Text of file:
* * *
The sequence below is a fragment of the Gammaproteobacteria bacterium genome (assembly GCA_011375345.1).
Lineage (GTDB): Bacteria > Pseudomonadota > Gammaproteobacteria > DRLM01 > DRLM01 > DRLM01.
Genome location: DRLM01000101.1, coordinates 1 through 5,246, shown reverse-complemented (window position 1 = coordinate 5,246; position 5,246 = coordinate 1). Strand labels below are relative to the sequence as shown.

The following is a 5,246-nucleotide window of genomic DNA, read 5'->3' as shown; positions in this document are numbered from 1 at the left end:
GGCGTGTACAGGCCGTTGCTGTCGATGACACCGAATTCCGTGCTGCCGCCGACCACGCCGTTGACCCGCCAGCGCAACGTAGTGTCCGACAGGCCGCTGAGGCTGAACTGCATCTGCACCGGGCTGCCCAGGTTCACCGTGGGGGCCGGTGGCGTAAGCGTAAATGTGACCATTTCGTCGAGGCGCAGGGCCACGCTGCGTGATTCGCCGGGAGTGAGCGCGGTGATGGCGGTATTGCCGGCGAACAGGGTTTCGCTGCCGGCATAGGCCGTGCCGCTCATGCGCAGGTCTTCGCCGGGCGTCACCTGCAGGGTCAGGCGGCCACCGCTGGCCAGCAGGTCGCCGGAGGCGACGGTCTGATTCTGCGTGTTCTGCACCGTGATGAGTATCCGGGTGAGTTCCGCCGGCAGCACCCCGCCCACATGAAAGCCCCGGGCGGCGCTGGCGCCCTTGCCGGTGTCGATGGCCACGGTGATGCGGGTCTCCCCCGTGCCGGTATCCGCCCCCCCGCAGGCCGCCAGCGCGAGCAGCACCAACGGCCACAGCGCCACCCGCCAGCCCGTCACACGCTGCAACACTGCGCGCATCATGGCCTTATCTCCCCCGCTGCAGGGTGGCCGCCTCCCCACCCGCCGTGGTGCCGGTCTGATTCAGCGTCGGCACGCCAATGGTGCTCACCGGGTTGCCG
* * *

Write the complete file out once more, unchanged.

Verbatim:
The sequence below is a fragment of the Gammaproteobacteria bacterium genome (assembly GCA_011375345.1).
Lineage (GTDB): Bacteria > Pseudomonadota > Gammaproteobacteria > DRLM01 > DRLM01 > DRLM01.
Genome location: DRLM01000101.1, coordinates 1 through 5,246, shown reverse-complemented (window position 1 = coordinate 5,246; position 5,246 = coordinate 1). Strand labels below are relative to the sequence as shown.

The following is a 5,246-nucleotide window of genomic DNA, read 5'->3' as shown; positions in this document are numbered from 1 at the left end:
GGCGTGTACAGGCCGTTGCTGTCGATGACACCGAATTCCGTGCTGCCGCCGACCACGCCGTTGACCCGCCAGCGCAACGTAGTGTCCGACAGGCCGCTGAGGCTGAACTGCATCTGCACCGGGCTGCCCAGGTTCACCGTGGGGGCCGGTGGCGTAAGCGTAAATGTGACCATTTCGTCGAGGCGCAGGGCCACGCTGCGTGATTCGCCGGGAGTGAGCGCGGTGATGGCGGTATTGCCGGCGAACAGGGTTTCGCTGCCGGCATAGGCCGTGCCGCTCATGCGCAGGTCTTCGCCGGGCGTCACCTGCAGGGTCAGGCGGCCACCGCTGGCCAGCAGGTCGCCGGAGGCGACGGTCTGATTCTGCGTGTTCTGCACCGTGATGAGTATCCGGGTGAGTTCCGCCGGCAGCACCCCGCCCACATGAAAGCCCCGGGCGGCGCTGGCGCCCTTGCCGGTGTCGATGGCCACGGTGATGCGGGTCTCCCCCGTGCCGGTATCCGCCCCCCCGCAGGCCGCCAGCGCGAGCAGCACCAACGGCCACAGCGCCACCCGCCAGCCCGTCACACGCTGCAACACTGCGCGCATCATGGCCTTATCTCCCCCGCTGCAGGGTGGCCGCCTCCCCACCCGCCGTGGTGCCGGTCTGATTCAGCGTCGGCACGCCAATGGTGCTCACCGGGTTGCCG